Violette Bushell is the daughter of an English father and a French mother, living in London in the early years of World War 2. She meets a handsome young French soldier in the park and ... See full summary »
Violette Bushell is the daughter of an English father and a French mother, living in London in the early years of World War 2. She meets a handsome young French soldier in the park and takes him back for the family Bastille day celebrations. They fall in love, marry and have a baby girl when Violette Szabo receives the dreaded telegram informing her of his death in North Africa. Shortly afterwards, Violette is approached to join the SOE (Special Operations Executive). Should she stay and look after her baby or "do her duty" ? Written by
Steve Crook <email@example.com>
The director and producer both wanted a double to be used for the jump from the parachute training tower, but Virginia insisted on doing it herself. Slowed slightly by a wire (as are all trainee parachutists) she landed with a professional-looking roll on the mat below. Picking herself up she smiled and said "That was fun; I'd like to do it again." See more »
Camera shadow on Violette as she leaves the bunkhouse with Denise and Lillian. See more »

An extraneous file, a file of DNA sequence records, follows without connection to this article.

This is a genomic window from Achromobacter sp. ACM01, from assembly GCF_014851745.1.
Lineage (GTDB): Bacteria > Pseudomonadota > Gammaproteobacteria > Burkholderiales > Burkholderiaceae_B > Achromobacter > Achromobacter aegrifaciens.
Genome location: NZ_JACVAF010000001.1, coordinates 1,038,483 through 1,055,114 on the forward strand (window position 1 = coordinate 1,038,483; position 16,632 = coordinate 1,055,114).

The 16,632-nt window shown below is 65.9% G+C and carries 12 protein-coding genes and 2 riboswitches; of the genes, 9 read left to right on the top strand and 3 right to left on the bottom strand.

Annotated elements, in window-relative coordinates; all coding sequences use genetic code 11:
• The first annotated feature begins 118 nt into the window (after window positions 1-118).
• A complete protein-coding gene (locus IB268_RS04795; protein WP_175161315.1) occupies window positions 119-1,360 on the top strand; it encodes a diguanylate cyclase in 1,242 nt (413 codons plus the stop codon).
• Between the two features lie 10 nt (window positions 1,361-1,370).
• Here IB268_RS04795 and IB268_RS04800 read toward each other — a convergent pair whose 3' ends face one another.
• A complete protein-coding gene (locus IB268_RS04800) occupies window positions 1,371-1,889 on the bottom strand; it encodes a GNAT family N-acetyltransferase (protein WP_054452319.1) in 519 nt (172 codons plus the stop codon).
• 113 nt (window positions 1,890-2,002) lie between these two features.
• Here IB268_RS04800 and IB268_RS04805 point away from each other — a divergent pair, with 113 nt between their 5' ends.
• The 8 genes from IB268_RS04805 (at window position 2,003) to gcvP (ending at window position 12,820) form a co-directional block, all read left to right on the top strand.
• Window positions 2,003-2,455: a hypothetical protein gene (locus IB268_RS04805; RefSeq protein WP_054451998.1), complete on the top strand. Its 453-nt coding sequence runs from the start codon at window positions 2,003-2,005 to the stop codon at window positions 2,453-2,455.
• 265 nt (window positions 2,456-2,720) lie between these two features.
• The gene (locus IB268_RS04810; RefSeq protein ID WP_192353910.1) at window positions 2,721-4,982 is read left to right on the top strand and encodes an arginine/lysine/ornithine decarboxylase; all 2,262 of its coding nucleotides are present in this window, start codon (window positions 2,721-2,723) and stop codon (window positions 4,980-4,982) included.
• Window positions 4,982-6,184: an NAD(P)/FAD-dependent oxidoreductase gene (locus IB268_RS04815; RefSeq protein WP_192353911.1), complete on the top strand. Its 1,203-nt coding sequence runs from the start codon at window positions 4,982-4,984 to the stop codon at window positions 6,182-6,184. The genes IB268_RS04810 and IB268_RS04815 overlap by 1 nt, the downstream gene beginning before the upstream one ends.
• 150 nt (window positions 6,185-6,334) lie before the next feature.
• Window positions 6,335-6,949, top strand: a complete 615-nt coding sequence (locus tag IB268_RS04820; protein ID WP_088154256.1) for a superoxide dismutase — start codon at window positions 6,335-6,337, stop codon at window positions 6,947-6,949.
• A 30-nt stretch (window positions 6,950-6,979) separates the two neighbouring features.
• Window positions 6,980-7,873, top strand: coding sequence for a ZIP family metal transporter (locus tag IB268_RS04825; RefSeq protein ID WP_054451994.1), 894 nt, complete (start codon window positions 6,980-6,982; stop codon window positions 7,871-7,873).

Stunning performances highlight a great biographic tale
Virginia McKenna does a great job of portraying unsung British war heroine Violetta Szabo. Paul Scofield, perhaps the greatest actor of his generation, is equally magnificent as Tony. Lewis Gilbert allows the tale to unfold without much pomp and fanfare but with crisp direction and solid supporting performances, this merely adds to its power. The resilient score is also worth noting. Every time I finish watching this film, I cry, then I want to watch it again.
The recent film Charlotte Gray attempted a similar theme, at ten times the cost (even inflation-adjusted), twice the length, and one-tenth the impact. If you've seen Charlotte Gray, and made it all the way through, see Carve Your Name With Pride. You will adore it.
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